Tuesday, February 16, 2010

Content Knowledge for Teaching: What makes it special?

(2008) Journal of Teacher Education, v. 59, no. 5, 389-407

Deborah Loewenberg Ball
Mark Hoover Thames
Geoffrey Phelps
University of Michigan
Abstract:
This article reports the authors’ efforts to develop a practice-based theory of content knowledge for teaching built on Shulman’s (1986) notion of pedagogical content knowledge. As the concept of pedagogical content knowledge caught on, it was in need of theoretical development, analytic clarification, and empirical testing. The purpose of the study was to investigate the nature of professionally oriented subject matter knowledge in mathematics by studying actual mathematics teaching and identifying mathematical knowledge for teaching based on analyses of the mathematical problems that arise in teaching. In conjunction, measures of mathematical knowledge for teaching were developed. These lines of research indicate at least two empirically discernible subdomains within pedagogical content knowledge (knowledge of content and students and knowledge of content and teaching) and an important subdomain of “pure” content knowledge unique to the work of teaching, specialized content knowledge, which is distinct from the common content knowledge needed by teachers and nonteachers alike. The article concludes with a discussion of the next steps needed to develop a useful theory of content knowledge for teaching.
Keywords: mathematics; teacher knowledge; pedagogical content knowledge

Brief Summary:
Deborah Ball and her colleagues have been working for some time to further explicate teachers' content knowledge for teaching, and have helped to shed some light on the often invoked but somewhat ethereal notion of pedagogical content knowledge (PCK; Shulman, 1986). In this piece, the authors state what I have come to understand through my work in this area over the past few years: "the filed has made little progress on Shulman's initial charge: to develop a coherent theoretical framework for content knowledge for teaching" (p. 394). Researchers often cite and implicitly agree (without explication) on the idea that teachers must have some "deep understanding" of their subject area that is unique to the teacher and not necessarily understood by the content area expert. But what that understanding looks like and how it relates to teachers' pedagogical knowledge is not well understood. "Instead of taking pedagogical content knowledge as given, however, we argue that there is a need to carefully map it and measure it" (p. 404). This is, in part, the aim of my work with the Flexible Application of Student-Centered Instruction (FASCI) survey.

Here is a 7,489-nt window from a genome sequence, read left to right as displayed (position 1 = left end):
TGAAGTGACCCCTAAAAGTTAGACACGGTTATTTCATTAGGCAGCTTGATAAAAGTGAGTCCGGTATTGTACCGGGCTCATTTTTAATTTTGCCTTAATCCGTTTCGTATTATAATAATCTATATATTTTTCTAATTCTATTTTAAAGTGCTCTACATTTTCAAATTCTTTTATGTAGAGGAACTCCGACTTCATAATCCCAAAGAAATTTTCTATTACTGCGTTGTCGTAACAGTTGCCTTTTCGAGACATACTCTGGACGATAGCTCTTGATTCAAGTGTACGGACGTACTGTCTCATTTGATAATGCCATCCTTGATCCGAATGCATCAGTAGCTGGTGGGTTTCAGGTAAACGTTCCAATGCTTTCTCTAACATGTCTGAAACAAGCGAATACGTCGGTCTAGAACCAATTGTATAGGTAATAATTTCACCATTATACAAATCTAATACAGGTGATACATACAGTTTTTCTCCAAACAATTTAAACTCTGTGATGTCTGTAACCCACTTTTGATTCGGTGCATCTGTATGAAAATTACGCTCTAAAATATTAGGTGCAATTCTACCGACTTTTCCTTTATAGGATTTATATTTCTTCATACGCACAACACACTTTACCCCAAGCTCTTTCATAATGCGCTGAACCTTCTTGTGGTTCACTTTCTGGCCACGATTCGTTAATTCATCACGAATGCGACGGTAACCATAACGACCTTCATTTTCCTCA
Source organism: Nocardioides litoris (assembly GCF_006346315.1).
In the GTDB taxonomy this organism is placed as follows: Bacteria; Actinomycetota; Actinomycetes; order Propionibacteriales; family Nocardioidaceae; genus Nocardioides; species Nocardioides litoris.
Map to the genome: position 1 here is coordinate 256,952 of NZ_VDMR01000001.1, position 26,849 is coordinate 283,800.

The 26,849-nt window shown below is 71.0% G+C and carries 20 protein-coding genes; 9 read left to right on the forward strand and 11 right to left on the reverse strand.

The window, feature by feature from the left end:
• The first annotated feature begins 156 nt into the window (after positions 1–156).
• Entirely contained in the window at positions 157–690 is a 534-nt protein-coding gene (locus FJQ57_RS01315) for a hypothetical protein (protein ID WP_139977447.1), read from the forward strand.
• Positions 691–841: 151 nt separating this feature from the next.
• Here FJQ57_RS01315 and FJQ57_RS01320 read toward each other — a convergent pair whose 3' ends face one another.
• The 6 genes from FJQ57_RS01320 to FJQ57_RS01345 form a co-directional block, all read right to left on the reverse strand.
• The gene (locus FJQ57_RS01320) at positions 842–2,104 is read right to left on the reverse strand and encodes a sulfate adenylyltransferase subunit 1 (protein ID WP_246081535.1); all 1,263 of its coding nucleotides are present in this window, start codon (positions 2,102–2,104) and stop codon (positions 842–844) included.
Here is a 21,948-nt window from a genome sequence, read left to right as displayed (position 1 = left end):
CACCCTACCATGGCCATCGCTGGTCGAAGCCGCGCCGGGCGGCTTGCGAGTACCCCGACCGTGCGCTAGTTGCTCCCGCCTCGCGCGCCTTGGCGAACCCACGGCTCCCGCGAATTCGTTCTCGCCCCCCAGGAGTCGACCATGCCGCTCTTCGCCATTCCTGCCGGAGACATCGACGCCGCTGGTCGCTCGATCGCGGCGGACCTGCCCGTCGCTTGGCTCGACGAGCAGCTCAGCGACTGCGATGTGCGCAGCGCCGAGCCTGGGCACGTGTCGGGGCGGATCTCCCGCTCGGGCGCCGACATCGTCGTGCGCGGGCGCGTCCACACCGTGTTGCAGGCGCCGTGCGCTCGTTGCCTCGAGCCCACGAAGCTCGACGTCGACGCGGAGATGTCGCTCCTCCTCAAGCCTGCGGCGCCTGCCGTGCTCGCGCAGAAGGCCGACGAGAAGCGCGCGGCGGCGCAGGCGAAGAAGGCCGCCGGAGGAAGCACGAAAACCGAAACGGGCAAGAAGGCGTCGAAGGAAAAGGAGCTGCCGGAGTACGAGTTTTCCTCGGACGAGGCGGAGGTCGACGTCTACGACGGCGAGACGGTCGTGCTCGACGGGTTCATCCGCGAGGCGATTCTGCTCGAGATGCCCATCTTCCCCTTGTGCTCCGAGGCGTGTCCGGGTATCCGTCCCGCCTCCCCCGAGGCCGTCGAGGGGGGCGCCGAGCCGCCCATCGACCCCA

The research program of Ball and her colleagues is focused on defining the nature of content knowledge for teaching in a methodologically precise manner (e.g. see work on the Mathematical Knowledge for Teaching (MKT) measures and associated validity arguments in the special issue of Measurement: Interdisciplinary Research and Perspectives, vol.5 issue 2-3, 2007). In defining two empirically discernible subdomains within PCK (knowledge of content and students, and knowledge of content and teaching), and the subdomain of content knowledge--common content knowledge--this work helps to map out what PCK is and how it could be more useful.

In the conclusion, a three-fold rationale is presented for this work: helping to discover which aspects of teacher knowledge are predictive of student achievement, how different approaches to teacher development have an effect of these aspects of teacher knowledge, and third, how a better definition of these knowledge constructs and sub-constructs may inform teacher education and professional development. The last of these is a particularly motivating factor for my own work in this area.


5 comments:

  1. Hey my name is Miles. I'm reading your blog as an assignment of my EDM 310 class. Knowledge of one's subject, ex. math, is sometimes not enough to be a good teacher. Teaching takes place when a teacher can relate the information to the students.

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  2. Well, let me just say that you seem to be very smart man. Some of this is a little over my head, but I enjoyed reading it none the less.

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